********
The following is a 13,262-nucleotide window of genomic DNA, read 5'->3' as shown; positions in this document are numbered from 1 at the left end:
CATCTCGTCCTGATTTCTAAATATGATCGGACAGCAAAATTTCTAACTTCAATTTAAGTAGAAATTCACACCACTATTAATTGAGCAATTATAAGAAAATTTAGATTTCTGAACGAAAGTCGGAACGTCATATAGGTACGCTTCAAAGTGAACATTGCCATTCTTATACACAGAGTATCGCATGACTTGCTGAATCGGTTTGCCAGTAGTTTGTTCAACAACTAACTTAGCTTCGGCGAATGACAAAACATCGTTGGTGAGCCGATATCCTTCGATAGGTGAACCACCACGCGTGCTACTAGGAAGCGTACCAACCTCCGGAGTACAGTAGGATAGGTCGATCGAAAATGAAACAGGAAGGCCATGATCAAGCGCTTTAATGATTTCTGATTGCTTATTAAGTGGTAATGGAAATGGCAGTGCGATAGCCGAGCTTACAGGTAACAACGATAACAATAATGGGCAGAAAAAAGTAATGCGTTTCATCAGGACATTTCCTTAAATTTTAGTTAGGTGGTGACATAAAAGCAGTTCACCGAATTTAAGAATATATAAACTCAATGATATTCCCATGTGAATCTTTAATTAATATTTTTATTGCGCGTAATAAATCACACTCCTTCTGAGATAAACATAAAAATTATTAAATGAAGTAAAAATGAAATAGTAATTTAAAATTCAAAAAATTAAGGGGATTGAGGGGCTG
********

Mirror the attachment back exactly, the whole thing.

The following is a 13,262-nucleotide window of genomic DNA, read 5'->3' as shown; positions in this document are numbered from 1 at the left end:
CATCTCGTCCTGATTTCTAAATATGATCGGACAGCAAAATTTCTAACTTCAATTTAAGTAGAAATTCACACCACTATTAATTGAGCAATTATAAGAAAATTTAGATTTCTGAACGAAAGTCGGAACGTCATATAGGTACGCTTCAAAGTGAACATTGCCATTCTTATACACAGAGTATCGCATGACTTGCTGAATCGGTTTGCCAGTAGTTTGTTCAACAACTAACTTAGCTTCGGCGAATGACAAAACATCGTTGGTGAGCCGATATCCTTCGATAGGTGAACCACCACGCGTGCTACTAGGAAGCGTACCAACCTCCGGAGTACAGTAGGATAGGTCGATCGAAAATGAAACAGGAAGGCCATGATCAAGCGCTTTAATGATTTCTGATTGCTTATTAAGTGGTAATGGAAATGGCAGTGCGATAGCCGAGCTTACAGGTAACAACGATAACAATAATGGGCAGAAAAAAGTAATGCGTTTCATCAGGACATTTCCTTAAATTTTAGTTAGGTGGTGACATAAAAGCAGTTCACCGAATTTAAGAATATATAAACTCAATGATATTCCCATGTGAATCTTTAATTAATATTTTTATTGCGCGTAATAAATCACACTCCTTCTGAGATAAACATAAAAATTATTAAATGAAGTAAAAATGAAATAGTAATTTAAAATTCAAAAAATTAAGGGGATTGAGGGGCTG